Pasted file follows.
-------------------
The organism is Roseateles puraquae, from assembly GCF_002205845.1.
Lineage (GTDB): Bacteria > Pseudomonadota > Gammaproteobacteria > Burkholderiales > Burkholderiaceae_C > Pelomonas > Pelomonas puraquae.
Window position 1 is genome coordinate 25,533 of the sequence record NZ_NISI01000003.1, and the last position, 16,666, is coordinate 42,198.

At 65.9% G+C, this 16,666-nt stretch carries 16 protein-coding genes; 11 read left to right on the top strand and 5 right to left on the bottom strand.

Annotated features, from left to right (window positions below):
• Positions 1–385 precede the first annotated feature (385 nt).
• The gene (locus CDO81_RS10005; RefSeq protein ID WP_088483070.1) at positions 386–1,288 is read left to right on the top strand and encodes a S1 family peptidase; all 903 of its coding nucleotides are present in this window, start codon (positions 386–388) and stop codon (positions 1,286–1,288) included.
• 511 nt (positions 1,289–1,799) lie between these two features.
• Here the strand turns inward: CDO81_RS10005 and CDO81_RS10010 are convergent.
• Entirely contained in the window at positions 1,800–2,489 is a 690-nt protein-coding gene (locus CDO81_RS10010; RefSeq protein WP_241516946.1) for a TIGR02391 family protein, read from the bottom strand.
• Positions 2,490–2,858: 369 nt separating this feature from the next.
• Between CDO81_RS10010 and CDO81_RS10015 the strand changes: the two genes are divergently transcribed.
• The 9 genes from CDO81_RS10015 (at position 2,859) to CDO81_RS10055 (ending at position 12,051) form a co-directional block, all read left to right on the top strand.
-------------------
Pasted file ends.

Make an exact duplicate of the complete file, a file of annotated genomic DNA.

The organism is Roseateles puraquae, from assembly GCF_002205845.1.
Lineage (GTDB): Bacteria > Pseudomonadota > Gammaproteobacteria > Burkholderiales > Burkholderiaceae_C > Pelomonas > Pelomonas puraquae.
Window position 1 is genome coordinate 25,533 of the sequence record NZ_NISI01000003.1, and the last position, 16,666, is coordinate 42,198.

At 65.9% G+C, this 16,666-nt stretch carries 16 protein-coding genes; 11 read left to right on the top strand and 5 right to left on the bottom strand.

Annotated features, from left to right (window positions below):
• Positions 1–385 precede the first annotated feature (385 nt).
• The gene (locus CDO81_RS10005; RefSeq protein ID WP_088483070.1) at positions 386–1,288 is read left to right on the top strand and encodes a S1 family peptidase; all 903 of its coding nucleotides are present in this window, start codon (positions 386–388) and stop codon (positions 1,286–1,288) included.
• 511 nt (positions 1,289–1,799) lie between these two features.
• Here the strand turns inward: CDO81_RS10005 and CDO81_RS10010 are convergent.
• Entirely contained in the window at positions 1,800–2,489 is a 690-nt protein-coding gene (locus CDO81_RS10010; RefSeq protein WP_241516946.1) for a TIGR02391 family protein, read from the bottom strand.
• Positions 2,490–2,858: 369 nt separating this feature from the next.
• Between CDO81_RS10010 and CDO81_RS10015 the strand changes: the two genes are divergently transcribed.
• The 9 genes from CDO81_RS10015 (at position 2,859) to CDO81_RS10055 (ending at position 12,051) form a co-directional block, all read left to right on the top strand.